Specialized procurement consists of the following categories: Valve Replacement, Component Replacement, Obsolete Valve Replacement, Compliance with AML's (Authorized Material Listing), and Compliance with OSHA 1910.119 Management of Change.
Don't be lulled into complacency by shops who portray themselves as having the ability to supply reverse engineered parts, based on a sample you may provide. The two areas of concern should be materials of construction and dimensional tolerances.
Materials of Construction
Suppliers who are able to provide an accurate Positive Material Identification of the Component have only asked the first question, "What is the chemical composition?" What they are forgetting or ignoring can be equally or even more critical.
What is the grade or condition of the material? Has it been heat treated or case hardened to provide greater hardness or strength? This cannot be determined through PMI use, but only through extensive research and in many cases additional non-destructive testing.
Has the component been plated, and if so, why? This question left unanswered can have serious implications in parts manufacturing, and can lead to premature or even catastrophic failure.
Is the original component cast, wrought, or forged? Again, this is undeterminable by PMI. There is a time and a place for each of these material families to be called upon. Strength (both ductile as well as tensile), durability and toughness (hardness ranges), are key factors in the original material family selection by the manufacturer. Only through close examination, extensive research, or even additional testing can the material family be determined and only then can the proper substitute material be provided.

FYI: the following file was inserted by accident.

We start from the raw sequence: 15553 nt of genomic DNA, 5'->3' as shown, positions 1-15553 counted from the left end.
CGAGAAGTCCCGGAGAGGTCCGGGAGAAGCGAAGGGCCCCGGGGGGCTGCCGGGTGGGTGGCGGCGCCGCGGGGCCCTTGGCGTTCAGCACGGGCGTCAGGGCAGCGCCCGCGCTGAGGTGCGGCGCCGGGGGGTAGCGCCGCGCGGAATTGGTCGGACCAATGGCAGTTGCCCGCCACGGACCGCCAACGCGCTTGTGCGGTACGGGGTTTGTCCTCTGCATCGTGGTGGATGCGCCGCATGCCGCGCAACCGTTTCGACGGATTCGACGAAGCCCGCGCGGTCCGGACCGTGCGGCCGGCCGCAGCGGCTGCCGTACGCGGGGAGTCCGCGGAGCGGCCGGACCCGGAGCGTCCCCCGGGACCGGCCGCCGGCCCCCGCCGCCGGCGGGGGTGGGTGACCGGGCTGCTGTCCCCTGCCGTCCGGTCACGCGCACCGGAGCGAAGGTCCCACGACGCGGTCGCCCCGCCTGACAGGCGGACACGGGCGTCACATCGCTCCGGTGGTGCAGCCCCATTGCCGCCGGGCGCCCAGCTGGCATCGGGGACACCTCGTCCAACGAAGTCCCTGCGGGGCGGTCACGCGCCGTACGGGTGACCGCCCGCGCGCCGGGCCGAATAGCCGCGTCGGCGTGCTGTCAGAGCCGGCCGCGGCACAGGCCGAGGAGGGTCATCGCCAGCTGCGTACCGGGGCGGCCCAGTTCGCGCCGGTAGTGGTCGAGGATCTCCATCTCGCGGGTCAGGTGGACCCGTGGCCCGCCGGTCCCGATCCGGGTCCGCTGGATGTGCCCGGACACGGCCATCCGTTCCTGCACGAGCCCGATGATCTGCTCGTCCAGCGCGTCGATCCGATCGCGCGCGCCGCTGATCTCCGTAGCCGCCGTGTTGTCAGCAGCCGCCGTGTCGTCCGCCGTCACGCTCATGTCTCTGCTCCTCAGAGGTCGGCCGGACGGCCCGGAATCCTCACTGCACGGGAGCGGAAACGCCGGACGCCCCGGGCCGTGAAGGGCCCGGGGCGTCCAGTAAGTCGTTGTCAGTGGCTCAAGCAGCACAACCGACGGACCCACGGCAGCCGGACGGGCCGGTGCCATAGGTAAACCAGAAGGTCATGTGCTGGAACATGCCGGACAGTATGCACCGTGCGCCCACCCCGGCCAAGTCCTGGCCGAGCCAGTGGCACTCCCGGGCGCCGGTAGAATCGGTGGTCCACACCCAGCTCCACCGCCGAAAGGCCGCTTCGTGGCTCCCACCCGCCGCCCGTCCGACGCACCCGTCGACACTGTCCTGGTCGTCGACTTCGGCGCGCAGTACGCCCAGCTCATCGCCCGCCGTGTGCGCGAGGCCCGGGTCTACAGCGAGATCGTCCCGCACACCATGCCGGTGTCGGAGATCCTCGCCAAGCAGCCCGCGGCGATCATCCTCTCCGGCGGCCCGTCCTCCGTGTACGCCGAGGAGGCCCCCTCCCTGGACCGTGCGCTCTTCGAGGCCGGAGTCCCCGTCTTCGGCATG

"Make it exactly like this" is a dangerous approach to reverse engineering. The sample provided in many cases has seen years, or even decades of service, resulting in wear and potentially an out-of-tolerance condition.
Even though valve manufacturing tolerances are considered loose by comparison to other engineered products; they do play an important part in the form, fit, or function of the component. Only a knowledgeable source can begin to ask the necessary questions such as "dimensional stack up", to determine if a component is potentially out-of-tolerance.
Machined finishes can also present a difficult question to the potential supplier. Is it a polished finish, a ground finish, or even a lapped finish? Questions such as these need to be addressed to make sure the proper finish is supplied. Absent of that, premature failure could be just around the corner.
Conversely, there are numerous component finishes where "as cast" is acceptable. In these cases the finish has no appreciable value to the function of the component, and efforts to attain better finishes and tighter tolerances on these "non-form, fit, or function" areas drives up cost for no reason at all.